Interview with Sandra Hoyn Thought-provoking photographs
At the beginning of 2015 Sandra Hoyn won the 3rd prize of the World Press Photo Awards. In February, she was one of the international exhibitors at the 7th Yangon Photo Festival.
Ms Hoyn, what motivated you to embark on a career as a journalist?
I studied photography at the Hamburg University of Applied Sciences, where I graduated in 2005. Since then I have concentrated on personal photo projects. All of these projects have a social background and are work for non-governmental organizations (NGOs) or for magazines. So far I have worked on different continents such as Africa and Asia.
What is your motivation to launch projects particularly about the social problems and injustices of the world?
I see myself as a photojournalist. My motivation is to tell stories about people and places that find themselves in exceptional situations. Basically I want to make others aware of social injustice in the world. I realize that I cannot change the world through my photography, but with my pictures I want to sensitize people to what is happening in the world. Encounters with my photographs enable people to gain new impressions of the world that can change their way of thinking.
Why did you choose photography as your medium to communicate with people?
My passion is photography, but I am not so interested in the technical aspect. So I think it is not important that an image is technically perfect. On the contrary, even if it is not technically perfect, it can still be very touching and tell its own story.
My interest in photography developed mainly through travel to other countries. It is a wonderful way to discover the world and to engage people in conversation. For me the most interesting thing is to meet people and to learn what they think and feel, even if we do not speak the same language. In this way I am able to find my own personal connection to the different peoples and their cultures.
You are currently participating in the exhibition “I Love You” at the French Institute. What do you think of the exhibition?
I am very happy and grateful that I can participate. I have met many great people and photographers with whom I could exchange ideas. Participation in the exhibition was definitely a great enrichment for me.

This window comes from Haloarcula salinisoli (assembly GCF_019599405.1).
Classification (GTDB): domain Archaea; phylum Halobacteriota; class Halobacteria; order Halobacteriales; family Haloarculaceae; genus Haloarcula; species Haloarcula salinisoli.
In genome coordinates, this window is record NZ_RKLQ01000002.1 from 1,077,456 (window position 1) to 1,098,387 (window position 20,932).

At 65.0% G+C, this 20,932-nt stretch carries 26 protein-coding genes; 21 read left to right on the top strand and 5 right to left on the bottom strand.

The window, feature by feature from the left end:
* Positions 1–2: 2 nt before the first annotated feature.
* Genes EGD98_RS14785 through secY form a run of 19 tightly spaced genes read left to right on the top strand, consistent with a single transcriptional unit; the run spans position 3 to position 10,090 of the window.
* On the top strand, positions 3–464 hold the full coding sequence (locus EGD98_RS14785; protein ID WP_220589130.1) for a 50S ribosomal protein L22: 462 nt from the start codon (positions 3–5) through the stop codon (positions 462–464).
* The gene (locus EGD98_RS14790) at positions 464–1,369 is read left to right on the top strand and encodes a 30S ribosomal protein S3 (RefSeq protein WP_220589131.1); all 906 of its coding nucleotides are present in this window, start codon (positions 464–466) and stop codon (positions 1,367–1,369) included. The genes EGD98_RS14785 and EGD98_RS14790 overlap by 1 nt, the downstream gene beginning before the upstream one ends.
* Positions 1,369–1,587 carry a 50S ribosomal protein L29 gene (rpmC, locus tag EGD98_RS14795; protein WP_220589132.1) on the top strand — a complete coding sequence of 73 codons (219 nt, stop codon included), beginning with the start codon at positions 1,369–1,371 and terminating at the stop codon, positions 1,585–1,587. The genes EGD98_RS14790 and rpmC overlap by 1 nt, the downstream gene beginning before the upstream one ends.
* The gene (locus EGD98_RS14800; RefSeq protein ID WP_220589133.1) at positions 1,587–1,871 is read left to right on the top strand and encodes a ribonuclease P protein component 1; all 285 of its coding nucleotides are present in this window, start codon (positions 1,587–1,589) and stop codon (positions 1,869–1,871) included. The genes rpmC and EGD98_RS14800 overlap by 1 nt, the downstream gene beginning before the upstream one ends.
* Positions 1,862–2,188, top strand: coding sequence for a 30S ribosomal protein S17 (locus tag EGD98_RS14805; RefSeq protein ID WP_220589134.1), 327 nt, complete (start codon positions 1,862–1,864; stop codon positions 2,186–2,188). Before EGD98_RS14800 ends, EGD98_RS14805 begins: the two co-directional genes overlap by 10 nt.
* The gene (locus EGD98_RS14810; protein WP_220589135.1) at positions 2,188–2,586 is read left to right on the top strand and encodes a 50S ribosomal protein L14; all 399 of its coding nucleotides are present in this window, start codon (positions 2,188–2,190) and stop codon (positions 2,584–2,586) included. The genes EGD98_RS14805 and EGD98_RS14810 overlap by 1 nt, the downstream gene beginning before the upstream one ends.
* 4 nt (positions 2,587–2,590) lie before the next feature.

Your pictures in "Jenny's Soul" show Dirk and his silicone doll. What gave you the idea for this series?
I saw a TV documentary about the production of silicone dolls. I was curious, googled silicone dolls and found a forum where men talked about their dolls. Dirk regularly writes a diary in the blog of his daily life with Jenny.
How do you actually choose the themes or the stories that you then tell through your images?
Sometimes I discover topics by chance, as in "Jenny's Soul." That is, I hear, see or read something that arouses my interest and makes me curious. Then I set out and try to discover it on my own. A theme needs to touch me personally or even make me angry. It must arouse emotions in me, such as social injustice. I'm especially curious about the various factors that affect human life, so my photography shows the conditions under which people live.
What was it that moved you two years ago to shoot the project "The Punk of Burma" and the related life of Kyaw Kyaw?
I discovered Kyaw Kyaw by accident, he and some friends were selling punk clothes and CDs at a street stall. To be a punk in Myanmar in 2013 was no longer so unusual, but I still thought it was exciting because being punk in Myanmar means something different than being a punk in Germany. I spent five weeks together with him and his friends.
Last week you received 3rd prize in the World Press Photo Awards in the category Nature. What was this work about?
In April 2014, I travelled through Indonesia and instead of Sumatra rainforest saw a lot of palm oil plantations, so I decided to do a story about the destruction of the rainforest and the orang-utans affected by it.
The global demand for palm oil is growing rapidly. Palm oil is used for food, cosmetics and as a biofuel. Indonesia is market leader in the global production of palm oil and has the third-largest rainforest in the world. Palm oil plantations now replace four-fifths of the rainforest in Indonesia. Over 90 percent of the deforestation takes place on the two islands of Sumatra and Borneo.
As the forest disappears, so too does the habitat of orang-utans. About 6,000 apes are still living in the forest of Sumatra. Many of the animals die as a result of slashing and burning and others starve because there is not enough food for them in the remaining rainforest. Orang-utans that damage the palm fruits in the plantations are hunted down and killed.
The photo with which I won, shows Angelo, a 14-year-old male orang-utan. Angelo was waiting for medical treatment in the quarantine center of SOCP (Sumatran Orang-utan Conservation Program), near Medan, North Sumatra. He was shot because he was in a palm oil plantation.
If you had to make a general statement about your photographic works, what would it be?
I can photograph best when I am close to people. People are often the central focus of my reports. I'm interested in their lives, their feelings. Extremes interest me. I find it exciting when people allow me to immerse myself in their lives with my camera.
One last question. Will you also deal with Myanmar in your future works?
Definitely, I do not select my subjects based on their country, but I have a great fondness for Asia.